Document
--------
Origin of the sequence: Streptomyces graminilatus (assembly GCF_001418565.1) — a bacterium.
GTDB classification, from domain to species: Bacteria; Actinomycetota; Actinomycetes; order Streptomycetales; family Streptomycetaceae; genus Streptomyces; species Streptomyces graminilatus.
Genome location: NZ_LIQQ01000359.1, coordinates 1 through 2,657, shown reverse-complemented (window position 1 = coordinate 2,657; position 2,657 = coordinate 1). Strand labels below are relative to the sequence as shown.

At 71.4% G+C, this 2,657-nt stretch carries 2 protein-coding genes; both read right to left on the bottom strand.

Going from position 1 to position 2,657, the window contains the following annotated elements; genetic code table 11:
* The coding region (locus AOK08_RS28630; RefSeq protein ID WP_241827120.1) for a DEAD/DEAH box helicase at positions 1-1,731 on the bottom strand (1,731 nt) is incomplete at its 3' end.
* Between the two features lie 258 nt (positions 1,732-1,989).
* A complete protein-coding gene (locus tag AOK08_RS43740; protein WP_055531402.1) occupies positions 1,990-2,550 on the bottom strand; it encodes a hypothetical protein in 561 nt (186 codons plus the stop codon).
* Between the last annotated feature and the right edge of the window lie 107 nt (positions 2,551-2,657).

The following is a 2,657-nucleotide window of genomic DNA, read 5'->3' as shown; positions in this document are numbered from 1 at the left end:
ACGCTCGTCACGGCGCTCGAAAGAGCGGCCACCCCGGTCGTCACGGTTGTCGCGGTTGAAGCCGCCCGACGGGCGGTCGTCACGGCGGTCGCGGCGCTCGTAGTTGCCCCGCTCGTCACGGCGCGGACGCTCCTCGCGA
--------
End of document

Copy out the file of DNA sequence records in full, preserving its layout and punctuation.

Origin of the sequence: Streptomyces graminilatus (assembly GCF_001418565.1) — a bacterium.
GTDB classification, from domain to species: Bacteria; Actinomycetota; Actinomycetes; order Streptomycetales; family Streptomycetaceae; genus Streptomyces; species Streptomyces graminilatus.
Genome location: NZ_LIQQ01000359.1, coordinates 1 through 2,657, shown reverse-complemented (window position 1 = coordinate 2,657; position 2,657 = coordinate 1). Strand labels below are relative to the sequence as shown.

At 71.4% G+C, this 2,657-nt stretch carries 2 protein-coding genes; both read right to left on the bottom strand.

Going from position 1 to position 2,657, the window contains the following annotated elements; genetic code table 11:
* The coding region (locus AOK08_RS28630; RefSeq protein ID WP_241827120.1) for a DEAD/DEAH box helicase at positions 1-1,731 on the bottom strand (1,731 nt) is incomplete at its 3' end.
* Between the two features lie 258 nt (positions 1,732-1,989).
* A complete protein-coding gene (locus tag AOK08_RS43740; protein WP_055531402.1) occupies positions 1,990-2,550 on the bottom strand; it encodes a hypothetical protein in 561 nt (186 codons plus the stop codon).
* Between the last annotated feature and the right edge of the window lie 107 nt (positions 2,551-2,657).

The following is a 2,657-nucleotide window of genomic DNA, read 5'->3' as shown; positions in this document are numbered from 1 at the left end:
ACGCTCGTCACGGCGCTCGAAAGAGCGGCCACCCCGGTCGTCACGGTTGTCGCGGTTGAAGCCGCCCGACGGGCGGTCGTCACGGCGGTCGCGGCGCTCGTAGTTGCCCCGCTCGTCACGGCGCGGACGCTCCTCGCGA